Mohammad Shahzad is a true entertainer. By his own admission, he plays to entertain the Afghan people, who despite dealing with a lot of hardships always back the team enthusiastically. Whether victory or defeat, the royalties do not change. And Shahzad feels his attacking approach is just a token of gesture towards this loyal fan base of Afghanistan cricket.
Yes, at times Shahzad’s boundary-or-nothing batting approach seems unreliable. His knack for taking unnecessary risks often puts his team under pressure. But when it comes off, Shahzad makes his presence felt, big time.
No coach in the world will suggest the high-risk cricket, which this Afghan opener plays. In the 2015 World Cup, then Afghanistan coach Andy Moles preferred Afsar Zazai ahead of Shahzad in the squad because he believed on those big Australian grounds the ‘hit out or get out’ approach would not have clicked.
Three-and-a-half years later, Moles is no longer around in Afghan cricket, but Shahzad continues to play at his own way, like a carefree man, who doesn’t have anything to worry about. He just wants to enjoy his time out in the middle. Tuesday’s knock against India has been a classic testament of this mindset.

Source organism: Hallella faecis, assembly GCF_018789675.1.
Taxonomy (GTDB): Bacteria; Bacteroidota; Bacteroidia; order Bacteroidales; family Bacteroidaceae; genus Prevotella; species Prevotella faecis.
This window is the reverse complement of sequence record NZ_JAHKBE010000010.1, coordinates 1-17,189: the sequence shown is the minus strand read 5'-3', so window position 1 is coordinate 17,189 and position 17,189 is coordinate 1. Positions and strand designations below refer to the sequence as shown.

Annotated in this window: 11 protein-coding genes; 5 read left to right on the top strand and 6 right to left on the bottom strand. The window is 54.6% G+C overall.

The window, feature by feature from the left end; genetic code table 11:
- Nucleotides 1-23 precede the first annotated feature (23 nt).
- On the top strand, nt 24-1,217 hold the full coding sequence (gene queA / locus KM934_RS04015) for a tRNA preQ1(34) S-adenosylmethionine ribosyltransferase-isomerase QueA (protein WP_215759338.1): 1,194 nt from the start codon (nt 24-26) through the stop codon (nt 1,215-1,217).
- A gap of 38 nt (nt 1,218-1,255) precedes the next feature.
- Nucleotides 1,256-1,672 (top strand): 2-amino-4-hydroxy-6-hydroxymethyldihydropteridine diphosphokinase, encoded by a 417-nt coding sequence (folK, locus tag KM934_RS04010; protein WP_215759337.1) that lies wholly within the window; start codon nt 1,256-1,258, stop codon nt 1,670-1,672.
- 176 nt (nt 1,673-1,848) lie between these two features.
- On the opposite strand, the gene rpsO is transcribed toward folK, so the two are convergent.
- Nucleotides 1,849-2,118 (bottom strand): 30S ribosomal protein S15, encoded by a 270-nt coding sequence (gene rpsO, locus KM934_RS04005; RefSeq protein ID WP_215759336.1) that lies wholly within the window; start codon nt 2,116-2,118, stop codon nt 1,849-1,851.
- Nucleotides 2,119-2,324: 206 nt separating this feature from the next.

Out of the 124, the 30-year old scored a high percentage of his runs (69.35 to be exact) through boundaries. Though towards the end of his knock, he was cramping and struggling with his lower back. So, he was not being able to run. However, even under normal circumstances, he feels taking singles is boring.
“One man takes six singles in six balls. He tires himself out, he tires his partner out. I try to score those six runs in one ball. Neither do I get tired, nor my partner,” Shahzad had this explanation to offer when recently asked about his carefree approach at the crease by ESPNCricinfo.
Shahzad’s batting approach is pretty simple. Watch the ball closely, middle one or two, then go after what is within your reach and defend or leave what isn’t. There is nothing in between. And that’s what he did against India.
However, here one must feel, with a little bit of added temperament, Shahzad can have far more consistency as a batsman. Like Virender Sehwag, he has excellent hand-eye coordination. He reads the length early and gets into a hitting position quickly. But instead of going all guns blazing right from the start, he can add a little more patience to his game. Perhaps, controlled aggression is the way forward for him. 
Well, while writing these suggestions, I am very much aware that Shahzad won’t change his style of play. And just to keep the Afghan spirit alive in the cricket field, perhaps we should let him express himself.

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